IAG March 2016 - page 11

Cover Story
Cruise prices in themainland start aroundRMB3,000 (US$460)
in low season for a basic package, high by global standards, CLSA
says, withbetter rooms, alcoholic drinks, premiumdining and shore
excursions available at extra cost.
On board, however, the vessels offer an extraordinary range of
activities, from6amdancercise to lastdancewitha livebandpushing
2am. Depending on the ship, passengers can select from a menu
that usually includes yoga classes, Sudoku tournaments, Zumba
classes, arts and crafts geared to destinations, mahjong, child and
youth programs, lucky draws, indoor and outdoor pools, duty free
shopping plus livemusic throughout the day and evening shows in
different locations.
And, yes, there’s gaming. International cruise ship casinosmay
have 50 tables and 30machines on the main floor, plus a VIP club
withup toa coupledozen tables andprivate rooms. Thatmaynot be
up toMacau or Las Vegas standards, but the customers are leisure
travelers who want gaming as part of a broad entertainment menu,
thesamegroupMacau iscourtingas it addsnon-gamingattractions.
Cruise operators list their casino revenue under onboard revenues,
along with payments for alcohol, internet, spa, retail and other
passenger spending. Last year, Royal Caribbean’s onboard revenue
was typical; 27% of its total cruise revenue (the rest is passenger
ticket sales) or US$2.2 billion out of US$8.3 billion. An industry
source says perhaps 10% of international carriers’ onboard revenue
now comes from gaming, although the proportion is higher in Asia
and rising. For Carnival, meanwhile, onboard revenuemade up 25%
of itsUS$15.5 billion total cruise revenue.
“I think that quietly the big international cruise operators are
very happy these days with the revenues from the onboard casinos
of cruises originating in mainland China,” Union Gaming’s Mr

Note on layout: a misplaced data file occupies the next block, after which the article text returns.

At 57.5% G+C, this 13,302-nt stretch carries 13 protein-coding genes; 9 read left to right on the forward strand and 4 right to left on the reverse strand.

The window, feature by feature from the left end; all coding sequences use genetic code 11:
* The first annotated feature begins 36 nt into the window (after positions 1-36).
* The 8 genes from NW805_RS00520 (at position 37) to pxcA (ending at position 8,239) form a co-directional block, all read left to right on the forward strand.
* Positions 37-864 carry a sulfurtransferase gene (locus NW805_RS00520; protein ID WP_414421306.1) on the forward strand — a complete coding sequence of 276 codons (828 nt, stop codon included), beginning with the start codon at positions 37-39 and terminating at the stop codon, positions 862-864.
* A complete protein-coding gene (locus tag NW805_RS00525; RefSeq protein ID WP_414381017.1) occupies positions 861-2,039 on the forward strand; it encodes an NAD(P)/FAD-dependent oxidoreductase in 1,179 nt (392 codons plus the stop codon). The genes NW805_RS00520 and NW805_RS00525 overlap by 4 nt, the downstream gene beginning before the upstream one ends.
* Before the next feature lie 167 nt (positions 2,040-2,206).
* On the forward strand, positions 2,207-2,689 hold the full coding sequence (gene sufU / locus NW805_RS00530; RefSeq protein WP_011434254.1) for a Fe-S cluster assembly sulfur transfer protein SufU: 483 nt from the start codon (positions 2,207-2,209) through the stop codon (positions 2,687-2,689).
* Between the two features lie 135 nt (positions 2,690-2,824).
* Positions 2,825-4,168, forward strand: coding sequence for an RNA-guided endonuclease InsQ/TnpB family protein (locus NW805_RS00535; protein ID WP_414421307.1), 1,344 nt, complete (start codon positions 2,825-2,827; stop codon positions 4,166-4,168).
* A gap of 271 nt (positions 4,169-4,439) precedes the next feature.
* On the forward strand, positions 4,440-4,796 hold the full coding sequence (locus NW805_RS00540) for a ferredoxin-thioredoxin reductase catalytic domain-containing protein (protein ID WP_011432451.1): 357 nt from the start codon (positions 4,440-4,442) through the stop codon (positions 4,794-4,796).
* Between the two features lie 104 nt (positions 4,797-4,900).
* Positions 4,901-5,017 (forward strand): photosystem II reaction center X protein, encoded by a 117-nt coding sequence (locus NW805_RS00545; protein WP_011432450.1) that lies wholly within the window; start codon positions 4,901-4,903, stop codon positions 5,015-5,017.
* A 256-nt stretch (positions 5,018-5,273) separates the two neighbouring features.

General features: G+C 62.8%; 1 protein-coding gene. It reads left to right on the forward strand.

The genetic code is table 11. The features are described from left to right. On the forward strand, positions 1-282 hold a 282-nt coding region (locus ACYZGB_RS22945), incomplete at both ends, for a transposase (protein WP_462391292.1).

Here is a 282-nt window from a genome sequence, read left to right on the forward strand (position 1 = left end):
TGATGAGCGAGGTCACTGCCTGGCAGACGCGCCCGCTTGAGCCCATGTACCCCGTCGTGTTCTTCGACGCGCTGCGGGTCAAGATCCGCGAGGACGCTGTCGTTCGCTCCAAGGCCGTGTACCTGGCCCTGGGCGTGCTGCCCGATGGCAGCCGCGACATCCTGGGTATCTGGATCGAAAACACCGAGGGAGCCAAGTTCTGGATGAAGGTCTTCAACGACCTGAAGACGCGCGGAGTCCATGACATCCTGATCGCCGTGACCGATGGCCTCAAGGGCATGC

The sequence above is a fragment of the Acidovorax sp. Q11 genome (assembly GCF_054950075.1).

Govertsen says. “I suspect it is still a very small proportion of
revenue, but seems tobe growingnicely.”
Asiahas helpedopen the eyes of international cruise executives
to the revenue potential of their casinos. Carnival, which has cross
marketing deals with casinos for some of its brands, says it is
instituting a program aimed at expanding casino revenue. Royal
Caribbean names expanding Asian casino revenue as a growth
driver in last year’s fourth quarter and is working to develop that
side of the business.
Cruise line executives aren’t the only ones innovating to grow
revenue through shipboard gaming. Central Vietnam’s port of
Danangannounced in January that itwouldallowvisitingcruiseships
to keep their casinos open while docked. Only passengers can play,
so there’s no looseningof Vietnam’s domestic gaming restrictions.
“Thegoal issimply togetcruiseships toanchoratDanang,”Global
MarketingAdvisorsPartnerAndrewKlebanowsays. “Every timeaship
makes port, it disgorges 2,000 passengers, which has a significant
economic impact on the communities surrounding the port. In this
situation, some passengers will take a day trip to Hue, others will
play a roundof golf whileotherswill just go to abeach resort.”
Imagine using a casino, even someone else’s casino, to attract
visitors for non-gaming activities.Maybe it’ll catchon.
Asiahashelpedopen theeyesof
international cruiseexecutives to the
revenuepotential of their casinos.
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